This study doesn’t incorporate any data from those changes. Rather, it can serve as a benchmark to gauge improvement, said Dr. Katherine Courtright, an instructor of medicine in pulmonary and critical care at the University of Pennsylvania. She is the study’s senior author.

There are many reasons that people are reluctant to sign a living will. State forms vary, but they generally ask people to spell out what medical intervention they want under various circumstances.

“Many people don’t sign advance directives because they worry they’re not going to get any care if they say they don’t want [cardiopulmonary resuscitation],” said Courtright. “It becomes this very scary document that says, ‘Let me die.’”

Living wills also don’t account for the fact that people’s wishes may change over time, said Dr. Diane Meier, a geriatrician and the director of the New York-based Center to Advance Palliative Care.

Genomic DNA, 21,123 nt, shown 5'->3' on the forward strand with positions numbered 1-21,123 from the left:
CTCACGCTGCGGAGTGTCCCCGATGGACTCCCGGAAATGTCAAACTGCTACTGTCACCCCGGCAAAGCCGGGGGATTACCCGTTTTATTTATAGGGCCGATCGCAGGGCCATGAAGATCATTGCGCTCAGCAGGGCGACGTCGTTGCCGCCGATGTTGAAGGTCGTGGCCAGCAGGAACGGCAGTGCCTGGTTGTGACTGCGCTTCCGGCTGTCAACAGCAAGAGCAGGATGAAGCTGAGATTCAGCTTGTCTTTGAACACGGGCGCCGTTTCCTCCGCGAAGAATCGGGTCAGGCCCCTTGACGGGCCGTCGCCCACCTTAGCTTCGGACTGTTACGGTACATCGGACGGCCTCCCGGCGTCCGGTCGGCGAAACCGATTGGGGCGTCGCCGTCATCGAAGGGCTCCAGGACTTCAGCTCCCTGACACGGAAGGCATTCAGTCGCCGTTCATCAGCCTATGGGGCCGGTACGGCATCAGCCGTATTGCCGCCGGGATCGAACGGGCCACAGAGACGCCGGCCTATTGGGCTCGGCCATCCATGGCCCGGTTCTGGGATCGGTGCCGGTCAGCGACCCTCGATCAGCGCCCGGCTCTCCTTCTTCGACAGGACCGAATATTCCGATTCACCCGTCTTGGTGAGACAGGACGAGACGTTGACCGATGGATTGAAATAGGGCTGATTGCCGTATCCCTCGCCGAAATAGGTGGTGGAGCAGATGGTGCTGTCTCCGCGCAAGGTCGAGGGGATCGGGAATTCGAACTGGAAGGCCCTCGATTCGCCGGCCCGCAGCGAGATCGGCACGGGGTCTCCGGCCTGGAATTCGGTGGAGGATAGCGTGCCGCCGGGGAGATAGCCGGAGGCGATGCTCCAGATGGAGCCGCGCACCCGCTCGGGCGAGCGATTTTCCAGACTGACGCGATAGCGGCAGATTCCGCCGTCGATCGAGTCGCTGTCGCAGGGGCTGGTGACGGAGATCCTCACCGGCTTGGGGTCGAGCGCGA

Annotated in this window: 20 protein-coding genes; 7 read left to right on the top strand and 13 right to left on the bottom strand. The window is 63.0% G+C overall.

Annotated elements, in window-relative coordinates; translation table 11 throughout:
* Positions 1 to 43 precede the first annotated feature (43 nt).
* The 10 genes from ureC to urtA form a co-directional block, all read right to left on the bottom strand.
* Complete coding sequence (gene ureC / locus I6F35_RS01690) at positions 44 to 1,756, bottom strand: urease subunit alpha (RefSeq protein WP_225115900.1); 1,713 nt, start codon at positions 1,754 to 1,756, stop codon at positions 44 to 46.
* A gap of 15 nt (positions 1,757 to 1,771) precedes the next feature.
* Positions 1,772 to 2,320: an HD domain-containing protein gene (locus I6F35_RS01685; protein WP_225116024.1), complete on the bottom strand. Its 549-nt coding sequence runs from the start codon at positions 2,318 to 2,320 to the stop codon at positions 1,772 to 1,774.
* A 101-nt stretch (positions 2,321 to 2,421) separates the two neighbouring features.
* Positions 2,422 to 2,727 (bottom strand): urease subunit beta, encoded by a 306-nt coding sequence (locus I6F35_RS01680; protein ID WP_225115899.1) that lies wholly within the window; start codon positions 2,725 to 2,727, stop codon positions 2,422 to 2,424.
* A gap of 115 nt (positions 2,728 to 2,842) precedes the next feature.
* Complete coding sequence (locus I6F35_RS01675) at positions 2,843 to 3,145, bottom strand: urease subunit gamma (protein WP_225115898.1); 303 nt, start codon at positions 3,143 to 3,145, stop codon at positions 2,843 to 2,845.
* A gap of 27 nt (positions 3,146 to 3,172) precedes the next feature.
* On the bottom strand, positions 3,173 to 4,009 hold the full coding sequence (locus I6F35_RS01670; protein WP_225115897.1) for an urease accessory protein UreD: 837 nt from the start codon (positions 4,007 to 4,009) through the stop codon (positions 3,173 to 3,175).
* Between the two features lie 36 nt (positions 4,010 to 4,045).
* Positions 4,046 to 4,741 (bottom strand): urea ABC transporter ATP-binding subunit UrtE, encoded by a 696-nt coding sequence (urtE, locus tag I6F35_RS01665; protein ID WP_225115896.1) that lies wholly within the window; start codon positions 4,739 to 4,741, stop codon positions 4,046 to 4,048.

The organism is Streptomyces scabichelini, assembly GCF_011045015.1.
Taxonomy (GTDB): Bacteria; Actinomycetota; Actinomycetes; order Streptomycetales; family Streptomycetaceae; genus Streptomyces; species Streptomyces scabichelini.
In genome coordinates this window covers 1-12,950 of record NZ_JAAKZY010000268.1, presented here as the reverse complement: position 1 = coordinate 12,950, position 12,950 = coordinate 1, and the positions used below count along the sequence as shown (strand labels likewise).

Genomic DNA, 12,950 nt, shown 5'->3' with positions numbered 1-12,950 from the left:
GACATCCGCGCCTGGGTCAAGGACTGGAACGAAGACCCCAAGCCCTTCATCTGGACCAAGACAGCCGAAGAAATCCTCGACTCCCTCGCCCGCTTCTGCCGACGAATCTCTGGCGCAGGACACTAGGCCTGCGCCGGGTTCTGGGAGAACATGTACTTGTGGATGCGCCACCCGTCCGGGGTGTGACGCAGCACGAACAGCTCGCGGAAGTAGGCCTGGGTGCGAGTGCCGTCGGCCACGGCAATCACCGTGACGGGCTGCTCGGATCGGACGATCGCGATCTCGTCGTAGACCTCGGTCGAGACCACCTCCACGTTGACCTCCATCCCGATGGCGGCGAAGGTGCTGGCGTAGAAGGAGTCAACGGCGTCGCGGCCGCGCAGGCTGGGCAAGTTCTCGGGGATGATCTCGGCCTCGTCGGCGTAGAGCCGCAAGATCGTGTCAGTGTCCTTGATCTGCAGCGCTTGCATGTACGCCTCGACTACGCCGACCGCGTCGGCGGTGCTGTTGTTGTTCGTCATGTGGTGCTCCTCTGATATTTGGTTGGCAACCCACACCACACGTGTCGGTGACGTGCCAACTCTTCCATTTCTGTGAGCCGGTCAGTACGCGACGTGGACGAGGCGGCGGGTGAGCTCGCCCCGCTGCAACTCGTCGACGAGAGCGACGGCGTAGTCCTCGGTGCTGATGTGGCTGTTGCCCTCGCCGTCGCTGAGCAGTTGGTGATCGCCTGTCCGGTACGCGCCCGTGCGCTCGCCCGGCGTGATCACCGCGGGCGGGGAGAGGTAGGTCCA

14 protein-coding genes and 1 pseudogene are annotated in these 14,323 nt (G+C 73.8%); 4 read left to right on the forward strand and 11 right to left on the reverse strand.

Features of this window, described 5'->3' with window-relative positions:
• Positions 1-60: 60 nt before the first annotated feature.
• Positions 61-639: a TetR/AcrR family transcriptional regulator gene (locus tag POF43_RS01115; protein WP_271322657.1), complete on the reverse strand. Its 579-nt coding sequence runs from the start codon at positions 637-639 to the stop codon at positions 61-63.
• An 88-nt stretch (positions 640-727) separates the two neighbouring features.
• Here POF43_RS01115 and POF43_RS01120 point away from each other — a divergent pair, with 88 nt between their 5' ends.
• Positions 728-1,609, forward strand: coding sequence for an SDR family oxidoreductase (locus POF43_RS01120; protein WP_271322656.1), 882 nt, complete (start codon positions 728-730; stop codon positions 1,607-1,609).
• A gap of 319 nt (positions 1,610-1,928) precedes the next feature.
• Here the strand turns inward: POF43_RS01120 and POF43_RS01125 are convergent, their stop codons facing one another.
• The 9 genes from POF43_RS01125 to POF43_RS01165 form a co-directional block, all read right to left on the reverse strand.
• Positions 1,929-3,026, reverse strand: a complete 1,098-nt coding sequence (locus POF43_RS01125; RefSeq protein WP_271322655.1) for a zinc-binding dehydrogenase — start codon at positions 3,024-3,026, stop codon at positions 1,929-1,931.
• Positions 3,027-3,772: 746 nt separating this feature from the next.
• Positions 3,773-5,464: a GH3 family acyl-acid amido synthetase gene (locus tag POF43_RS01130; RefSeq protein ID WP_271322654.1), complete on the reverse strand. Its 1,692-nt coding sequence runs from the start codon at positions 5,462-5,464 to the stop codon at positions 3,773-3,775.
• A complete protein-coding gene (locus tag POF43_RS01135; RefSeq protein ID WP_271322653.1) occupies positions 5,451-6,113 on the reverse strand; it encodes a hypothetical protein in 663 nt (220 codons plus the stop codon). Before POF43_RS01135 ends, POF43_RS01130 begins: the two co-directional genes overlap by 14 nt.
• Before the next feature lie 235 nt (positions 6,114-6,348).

“In some ways, the public’s lack of excitement about this is related to the reality that it’s very hard to make decisions about the kind of care you want in the future when you don’t know what that will be like,” Meier said.

Sometimes as patients age and develop medical problems they’re more willing to undergo treatments they might have rejected when they were younger and healthier, Meier said.

“People generally want to live as well as they can for as long as they can,” Meier said. If that means going on a ventilator for a few days in order to get over a bout of pneumonia, for example, many may want to do that.

But if their living will says they don’t want to be put on a ventilator, medical staff may feel bound to honor their wishes. Or not. Although living wills are legal documents, medical staff and family members or loved ones can reinterpret them.

“At the moment, I’m very healthy,” Morrison said. If he were to become ill or have a serious accident, he said, he’d want to weigh life-saving interventions against the quality of life he could expect afterward. “If it were an end-of-life scenario, I don’t want to be resuscitated,” he said.

If someone’s wishes change, the documents can be changed. There’s no need to involve a lawyer in creating or revising advance directives, but they generally must be witnessed and may have to be notarized.